UN General Assembly (UNGA) Asks World Court to Assess theBIOT
The most recent, and perhaps most significant, litigation development has to do with an action that was initiated in June 2017 by the UNGA seeking advisory opinion from the International Court of Justice (ICJ) as to validity the 1965 detachment of the BIOT from the rest of the Colonial Mauritius. Had the Chagos remained part of Mauritius, then DGAR would have been assimilated into Mauritius when it became independent in 1968. Attacking the transfer at the point of inception today obviously create legal doubt as to who is the true owner of the Chagos Archipelago and, by extension, Diego Garcia.
On the merits, there are facets of this case which the UK will have difficulty overcoming. The 1965 detachment of Chagos Archipelago was codified in a provisional understanding between the British Secretary of State and the Premier of Colonial Mauritius in the above noted series of documents known as the Lancaster House Understandings. It was there agreed that the UK would detach the Chagos and would p ay £3 million in compensation to Mauritius above and beyond resettlement costs. The UK is also expected to pay the resettlement costs of the former residents.
- Use its good offices with the United States to support Mauritius’ request to use labor and materials from Mauritius for construction work on the islands:
- Return the islands if the need for the facilities on the island disappeared (defense purposes) (documented in a later exchange of letters);
- Accrete oil or mineral rights to Mauritius; and
- Use its good offices with the U.S. government to ensure that the following facilities in the Chagos would remain available to Mauritius as far as practicable: (a) navigational and meteorological facilities; (b) fishing rights; and (c) use of runways for emergency landing for refueling planes.
- When Mauritius became independent in 1968, the Mauritian Council of Ministers ratified that Landcaster understandings although the UN General Assembly objected to the detachment of the Chagos on three separate occasions .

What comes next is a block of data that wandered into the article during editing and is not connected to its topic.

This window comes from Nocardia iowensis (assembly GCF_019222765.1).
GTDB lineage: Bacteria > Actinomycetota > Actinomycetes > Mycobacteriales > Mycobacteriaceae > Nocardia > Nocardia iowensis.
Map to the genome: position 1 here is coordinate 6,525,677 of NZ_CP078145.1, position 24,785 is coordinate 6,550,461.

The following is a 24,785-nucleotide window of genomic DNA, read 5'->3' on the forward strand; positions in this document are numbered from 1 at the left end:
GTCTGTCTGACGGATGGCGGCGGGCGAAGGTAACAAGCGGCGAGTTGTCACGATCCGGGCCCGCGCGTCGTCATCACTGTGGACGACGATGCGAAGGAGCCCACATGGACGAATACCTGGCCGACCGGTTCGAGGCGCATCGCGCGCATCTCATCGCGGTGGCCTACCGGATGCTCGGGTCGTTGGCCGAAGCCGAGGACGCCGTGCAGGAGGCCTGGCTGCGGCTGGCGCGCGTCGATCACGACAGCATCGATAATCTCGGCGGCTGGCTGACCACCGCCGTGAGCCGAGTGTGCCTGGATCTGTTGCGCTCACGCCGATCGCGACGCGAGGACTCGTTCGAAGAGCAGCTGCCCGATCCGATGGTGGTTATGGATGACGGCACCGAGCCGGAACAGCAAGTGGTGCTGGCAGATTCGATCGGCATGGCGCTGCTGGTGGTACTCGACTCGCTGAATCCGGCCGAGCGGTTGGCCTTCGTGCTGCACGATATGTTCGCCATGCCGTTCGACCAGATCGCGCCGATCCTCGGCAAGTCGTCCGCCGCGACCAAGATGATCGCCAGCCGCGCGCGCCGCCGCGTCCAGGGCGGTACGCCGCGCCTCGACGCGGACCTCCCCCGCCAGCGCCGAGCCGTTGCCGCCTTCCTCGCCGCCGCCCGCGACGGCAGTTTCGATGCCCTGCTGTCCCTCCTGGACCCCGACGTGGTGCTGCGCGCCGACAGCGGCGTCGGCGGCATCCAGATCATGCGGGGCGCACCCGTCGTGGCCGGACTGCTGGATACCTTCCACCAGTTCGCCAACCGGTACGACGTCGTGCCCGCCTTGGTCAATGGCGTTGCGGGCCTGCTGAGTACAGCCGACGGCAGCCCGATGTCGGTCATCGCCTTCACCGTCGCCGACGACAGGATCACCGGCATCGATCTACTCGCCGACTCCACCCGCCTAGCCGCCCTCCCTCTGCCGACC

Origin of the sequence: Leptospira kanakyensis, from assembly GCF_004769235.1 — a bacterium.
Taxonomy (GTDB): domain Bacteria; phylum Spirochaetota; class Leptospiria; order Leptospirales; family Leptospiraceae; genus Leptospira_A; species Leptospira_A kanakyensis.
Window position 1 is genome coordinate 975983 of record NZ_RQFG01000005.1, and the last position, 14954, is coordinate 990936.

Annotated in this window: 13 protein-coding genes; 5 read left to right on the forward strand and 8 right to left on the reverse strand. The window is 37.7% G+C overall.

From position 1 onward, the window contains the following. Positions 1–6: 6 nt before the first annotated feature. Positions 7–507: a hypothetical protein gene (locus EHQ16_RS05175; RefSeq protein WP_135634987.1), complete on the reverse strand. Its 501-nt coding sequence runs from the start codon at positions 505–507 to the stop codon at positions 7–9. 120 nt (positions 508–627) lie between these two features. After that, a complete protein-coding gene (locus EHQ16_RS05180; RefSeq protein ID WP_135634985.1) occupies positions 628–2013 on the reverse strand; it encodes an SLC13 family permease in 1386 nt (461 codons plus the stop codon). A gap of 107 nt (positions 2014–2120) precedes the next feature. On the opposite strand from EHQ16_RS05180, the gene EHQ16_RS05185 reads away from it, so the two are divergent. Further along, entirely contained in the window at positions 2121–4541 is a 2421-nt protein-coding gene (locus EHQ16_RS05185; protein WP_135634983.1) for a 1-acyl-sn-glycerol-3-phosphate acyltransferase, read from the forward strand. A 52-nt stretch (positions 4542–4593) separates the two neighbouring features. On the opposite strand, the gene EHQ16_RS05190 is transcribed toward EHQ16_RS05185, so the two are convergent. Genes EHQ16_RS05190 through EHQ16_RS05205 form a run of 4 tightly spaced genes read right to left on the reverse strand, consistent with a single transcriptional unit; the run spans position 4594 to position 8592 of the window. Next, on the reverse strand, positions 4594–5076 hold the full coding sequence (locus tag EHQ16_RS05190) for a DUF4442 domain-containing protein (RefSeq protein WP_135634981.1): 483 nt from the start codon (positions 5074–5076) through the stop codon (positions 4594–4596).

The UK’s basic contention is that it has complied with all aspects of the promises that it made to the Mauritian colonial administration in 1965 in the Landcaster Understandings. It paid Mauritius £3 million and it continues to promise to cede the islands back to Mauritius when “no longer needed for defence purposes.” The UK will assert that it paid all of the sums due to Mauritius, and to the former residents, and assert that the Chagos, DGAR in particular, is an essential defense installation.
Mauritius will argue that the Chagos Islands are an integral part of Mauritius and could not be disassembled and should remain with Mauritius; then and now. They will assert so-called 1965 Lancaster House Undertakings with the UK was "obtained under conditions of duress and coercion" and did not represent an agreement among two sovereign countries i.e., it was an agreement between one component of the British government and another. The Mauritians may also argue that “defense purposes” language was designed to benefit the UK and not the United States.
This case involves a request from the UN General Assembly (UNGA) for the ICJ to issue an Advisory Opinion. The matter was initiated by Mauritius in June 2017 and passed by a vote of ninety-four in favor, sixty-five abstentions, and fifteen opposed. India voted in favor of the resolution. Recalling again that the UNGA had three times asked the UK to not “dismember” the Chagos from ahead of its independence, in 1968, the UNGA requested that the ICJ issues an advisory opinion on two questions:
First, “was the process of decolonization of Mauritius lawfully completed when Mauritius was granted independence in 1968, following the separation of the Chagos Archipelago from Mauritius” and having regard to international law?
Second, what are the consequences under international law arising from the continued administration by the United Kingdom . . . including with respect to the inability of Mauritius “to implement a programme for the resettlement on the Chagos Archipelago of its nationals, in particular those of Chagossian origin?”
The power of the ICJ to render advisory opinions to organs of the UN has been recognized under Article 65(1) of the ICJ Statue, which provides that the Court “may give an advisory opinion on any legal question at the request of whatever body may be authorized ...” to include the UN General Assembly. Advisory opinions are not designed to settle disputes between states (since they must both generally consent) but, here, can provide definitive legal advice to organs of the United Nations. The UK will argue that Mauritius and the UK are the real parties to this dispute and the involvement of the General Assembly circumvents the requirement that there be consent between the two affected states. The fact that the UK had been chastised three times by the UNGA for its detachment of the BIOT in the 1960s and was admonished by the UNCLOS Tribunal for its shabby treatment of Mauritius in relation to the MPA designation vis-à-vis Mauritius, it is hard to envision that the ICJ will dismiss given that the UNGA, and the UN generally is suppose to advocate on behalf of those from non-self-governing territories.